This policy applies to all staff, including senior managers, clinicians, trainers and administrative staff, or anyone working on behalf of Positive Response Training and Consultancy Ltd (Positive Response).
Positive Response believes that no service user should ever experience abuse of any kind. We have a responsibility to promote the welfare of all service users and to keep them safe. We are committed to practice in a way that protects them.
Positive Response is committed to supporting the right of service users at risk to be protected from abuse and to making sure all staff work together in accordance with national and local policies, and act promptly when dealing with allegations or suspicions of abuse.
SAFEGUARDING IS EVERYBODY’S BUSINESS
Safeguarding is the responsibility of everyone. We will work together to prevent and minimise the potential for abuse. If we have concerns that someone is being abused our loyalty to the vulnerable person comes before anything else – our company, other service users, our colleagues and the person’s friends and family.
DOING NOTHING IS NOT AN OPTION
If we know, or suspect, that a vulnerable adult is being abused, we will do something about it and ensure our work is properly recorded. We will work within the boundaries of the Multi-Agency Safeguarding for Adults and Child Protection procedures.
To support people who are experiencing, or at risk from, abuse, Positive Response is committed to:
Definition of a child
A child is under the age of 18 (as defined in the United Nations convention on the Rights of a Child).
Definition of Vulnerable Adults
The definition of a vulnerable adult is a person over the age of 18 years who:
A vulnerable person may fall into any one of the following groups: older and frail people; people with a mental health need, a learning difficulty, a physical impairment, a sensory impairment; people who are substance or alcohol dependent; or family carers providing assistance to another vulnerable adult.
Definition of Abuse
Abuse is a violation of an individual’s human and civil rights by any other persons(s) or group of people. Abuse may be single or repeated acts. It can be:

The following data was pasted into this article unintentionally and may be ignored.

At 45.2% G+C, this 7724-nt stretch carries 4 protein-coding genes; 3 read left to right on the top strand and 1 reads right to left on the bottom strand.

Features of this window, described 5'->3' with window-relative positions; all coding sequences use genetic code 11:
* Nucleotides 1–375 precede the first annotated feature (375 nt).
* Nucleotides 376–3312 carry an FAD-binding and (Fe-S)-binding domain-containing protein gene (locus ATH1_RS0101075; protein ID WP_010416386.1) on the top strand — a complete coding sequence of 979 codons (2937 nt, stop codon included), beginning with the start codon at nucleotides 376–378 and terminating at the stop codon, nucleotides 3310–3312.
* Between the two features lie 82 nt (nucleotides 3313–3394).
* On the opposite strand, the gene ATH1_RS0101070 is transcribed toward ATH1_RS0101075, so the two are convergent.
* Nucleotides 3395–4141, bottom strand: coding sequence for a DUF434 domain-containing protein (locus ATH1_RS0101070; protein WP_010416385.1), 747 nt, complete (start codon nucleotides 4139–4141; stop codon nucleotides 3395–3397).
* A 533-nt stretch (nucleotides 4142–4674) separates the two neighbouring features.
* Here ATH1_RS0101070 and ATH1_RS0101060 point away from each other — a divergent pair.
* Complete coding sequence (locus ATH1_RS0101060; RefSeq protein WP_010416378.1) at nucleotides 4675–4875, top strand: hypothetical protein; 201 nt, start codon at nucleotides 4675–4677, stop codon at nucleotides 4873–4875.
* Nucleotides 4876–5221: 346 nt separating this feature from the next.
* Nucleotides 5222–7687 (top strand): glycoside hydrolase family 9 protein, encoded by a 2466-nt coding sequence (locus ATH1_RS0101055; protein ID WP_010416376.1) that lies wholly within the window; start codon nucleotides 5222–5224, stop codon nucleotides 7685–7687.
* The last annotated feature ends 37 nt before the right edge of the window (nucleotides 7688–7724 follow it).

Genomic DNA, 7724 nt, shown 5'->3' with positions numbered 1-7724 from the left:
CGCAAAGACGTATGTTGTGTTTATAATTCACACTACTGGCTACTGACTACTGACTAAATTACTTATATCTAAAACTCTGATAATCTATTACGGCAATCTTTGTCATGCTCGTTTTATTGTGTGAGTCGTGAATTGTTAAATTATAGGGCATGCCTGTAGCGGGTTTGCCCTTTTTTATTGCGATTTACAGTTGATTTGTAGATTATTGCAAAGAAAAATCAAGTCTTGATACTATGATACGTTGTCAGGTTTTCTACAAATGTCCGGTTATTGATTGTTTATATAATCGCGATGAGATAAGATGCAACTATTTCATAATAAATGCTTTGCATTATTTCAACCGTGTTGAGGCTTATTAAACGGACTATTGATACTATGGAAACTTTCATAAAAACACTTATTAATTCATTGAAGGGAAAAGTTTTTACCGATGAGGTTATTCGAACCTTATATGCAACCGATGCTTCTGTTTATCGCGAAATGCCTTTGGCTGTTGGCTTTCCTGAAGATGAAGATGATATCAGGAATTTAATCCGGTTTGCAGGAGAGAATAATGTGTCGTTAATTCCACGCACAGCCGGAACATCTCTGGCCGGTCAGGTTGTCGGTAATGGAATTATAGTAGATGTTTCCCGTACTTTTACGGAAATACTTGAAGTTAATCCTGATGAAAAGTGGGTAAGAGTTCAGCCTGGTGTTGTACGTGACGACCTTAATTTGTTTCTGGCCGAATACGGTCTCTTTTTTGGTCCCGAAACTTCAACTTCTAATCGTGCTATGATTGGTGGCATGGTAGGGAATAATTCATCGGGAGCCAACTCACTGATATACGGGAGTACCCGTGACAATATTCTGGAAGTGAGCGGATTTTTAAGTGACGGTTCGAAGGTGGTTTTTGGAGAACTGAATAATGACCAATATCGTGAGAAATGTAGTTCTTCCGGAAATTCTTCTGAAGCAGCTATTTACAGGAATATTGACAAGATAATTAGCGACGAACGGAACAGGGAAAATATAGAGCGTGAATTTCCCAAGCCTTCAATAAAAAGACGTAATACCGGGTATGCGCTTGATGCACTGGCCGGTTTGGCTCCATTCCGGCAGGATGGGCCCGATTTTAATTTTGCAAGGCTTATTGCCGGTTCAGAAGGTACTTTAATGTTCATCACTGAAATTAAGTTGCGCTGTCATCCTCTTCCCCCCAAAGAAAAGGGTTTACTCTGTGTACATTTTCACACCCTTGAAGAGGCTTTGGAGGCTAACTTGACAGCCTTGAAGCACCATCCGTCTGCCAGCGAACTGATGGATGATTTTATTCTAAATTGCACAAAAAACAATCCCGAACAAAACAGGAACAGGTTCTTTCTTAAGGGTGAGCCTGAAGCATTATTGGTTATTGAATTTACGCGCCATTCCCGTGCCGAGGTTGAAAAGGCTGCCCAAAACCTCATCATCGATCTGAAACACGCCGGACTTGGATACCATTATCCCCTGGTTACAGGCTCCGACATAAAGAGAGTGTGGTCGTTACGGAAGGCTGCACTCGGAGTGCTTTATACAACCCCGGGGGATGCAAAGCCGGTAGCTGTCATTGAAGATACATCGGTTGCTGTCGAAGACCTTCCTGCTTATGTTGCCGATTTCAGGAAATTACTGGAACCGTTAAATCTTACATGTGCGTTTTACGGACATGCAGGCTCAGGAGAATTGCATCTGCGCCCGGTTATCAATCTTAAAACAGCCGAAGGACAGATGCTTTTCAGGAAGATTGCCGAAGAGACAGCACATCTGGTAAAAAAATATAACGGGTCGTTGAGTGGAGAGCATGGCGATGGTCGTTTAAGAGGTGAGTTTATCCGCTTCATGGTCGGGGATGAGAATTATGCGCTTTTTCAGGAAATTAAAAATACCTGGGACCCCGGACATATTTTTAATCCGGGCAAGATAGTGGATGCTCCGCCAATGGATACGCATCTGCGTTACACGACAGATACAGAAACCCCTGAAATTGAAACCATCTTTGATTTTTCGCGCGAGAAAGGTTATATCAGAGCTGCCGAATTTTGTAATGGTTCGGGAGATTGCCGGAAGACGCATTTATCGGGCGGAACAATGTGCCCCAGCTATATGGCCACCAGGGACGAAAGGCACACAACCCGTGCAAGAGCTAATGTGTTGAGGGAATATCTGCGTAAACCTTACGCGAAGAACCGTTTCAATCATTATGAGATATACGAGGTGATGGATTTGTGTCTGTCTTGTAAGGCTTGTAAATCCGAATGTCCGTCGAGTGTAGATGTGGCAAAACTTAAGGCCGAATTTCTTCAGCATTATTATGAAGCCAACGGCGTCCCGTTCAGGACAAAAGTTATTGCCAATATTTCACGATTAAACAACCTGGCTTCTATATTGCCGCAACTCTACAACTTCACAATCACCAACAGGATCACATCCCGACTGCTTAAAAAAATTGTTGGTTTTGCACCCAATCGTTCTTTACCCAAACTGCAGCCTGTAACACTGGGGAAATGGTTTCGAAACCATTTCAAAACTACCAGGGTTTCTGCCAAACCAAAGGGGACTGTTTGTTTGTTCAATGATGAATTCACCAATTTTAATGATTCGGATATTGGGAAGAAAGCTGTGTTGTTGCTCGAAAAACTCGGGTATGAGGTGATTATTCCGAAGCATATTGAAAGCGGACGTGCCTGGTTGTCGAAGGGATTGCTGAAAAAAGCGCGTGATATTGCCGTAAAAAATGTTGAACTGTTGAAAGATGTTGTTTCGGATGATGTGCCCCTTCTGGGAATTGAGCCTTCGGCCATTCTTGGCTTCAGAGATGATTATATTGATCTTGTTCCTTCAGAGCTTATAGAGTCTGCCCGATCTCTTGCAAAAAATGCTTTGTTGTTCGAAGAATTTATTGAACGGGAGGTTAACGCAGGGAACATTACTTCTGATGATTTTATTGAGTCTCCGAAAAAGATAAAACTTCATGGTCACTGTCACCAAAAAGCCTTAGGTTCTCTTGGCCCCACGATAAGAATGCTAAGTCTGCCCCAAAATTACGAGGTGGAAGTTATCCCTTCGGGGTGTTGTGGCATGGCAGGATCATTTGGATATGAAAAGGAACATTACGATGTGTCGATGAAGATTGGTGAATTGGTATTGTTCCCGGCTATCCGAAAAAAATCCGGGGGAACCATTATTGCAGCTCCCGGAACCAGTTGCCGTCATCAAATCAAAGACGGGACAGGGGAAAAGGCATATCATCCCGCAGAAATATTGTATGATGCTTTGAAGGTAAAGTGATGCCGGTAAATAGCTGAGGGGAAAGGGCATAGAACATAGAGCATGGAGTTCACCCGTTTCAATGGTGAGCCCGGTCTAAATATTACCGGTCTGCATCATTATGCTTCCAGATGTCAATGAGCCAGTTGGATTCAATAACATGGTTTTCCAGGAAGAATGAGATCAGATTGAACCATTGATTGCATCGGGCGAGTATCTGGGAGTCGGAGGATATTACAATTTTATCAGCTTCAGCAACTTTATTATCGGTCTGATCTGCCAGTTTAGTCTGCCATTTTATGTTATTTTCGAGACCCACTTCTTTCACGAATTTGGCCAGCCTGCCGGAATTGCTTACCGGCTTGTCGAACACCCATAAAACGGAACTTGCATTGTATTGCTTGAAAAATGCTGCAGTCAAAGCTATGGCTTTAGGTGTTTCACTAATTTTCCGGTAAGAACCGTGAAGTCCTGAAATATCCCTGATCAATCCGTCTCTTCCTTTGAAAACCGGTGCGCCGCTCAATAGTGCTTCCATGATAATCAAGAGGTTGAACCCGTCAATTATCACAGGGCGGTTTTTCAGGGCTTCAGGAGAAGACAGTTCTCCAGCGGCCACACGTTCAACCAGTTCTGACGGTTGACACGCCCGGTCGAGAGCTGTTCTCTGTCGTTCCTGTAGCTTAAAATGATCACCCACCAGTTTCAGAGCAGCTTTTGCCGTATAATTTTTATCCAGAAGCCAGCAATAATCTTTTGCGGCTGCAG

Physical: for example, hitting, slapping, burning, pushing, restraining or giving the wrong medication.
Psychological and emotional: for example, shouting, swearing, frightening, blaming, ignoring or humiliating a person, threats of harm or abandonment, intimidation, verbal abuse.
Financial: including the illegal or unauthorised use of a person’s property, money, pension book or other valuables, pressure in connection with wills, property or inheritance.
Sexual: such as forcing a person to take part in any sexual activity without his or her informed consent – this can occur in any relationship.
Discriminatory: including racist or sexist remarks or comments based on a person’s disability, age or illness, and other forms of harassment, slurs or similar treatment. This also includes stopping someone from being involved in religious or cultural activity, services or support networks;
Institutional: the collective failure of an organisation to provide an appropriate and professional service to vulnerable people. This includes a failure to ensure the necessary safeguards are in place to protect vulnerable adults and maintain good standards of care in accordance with individual needs, including training of staff, supervision and management, record keeping and liaising with other providers of care.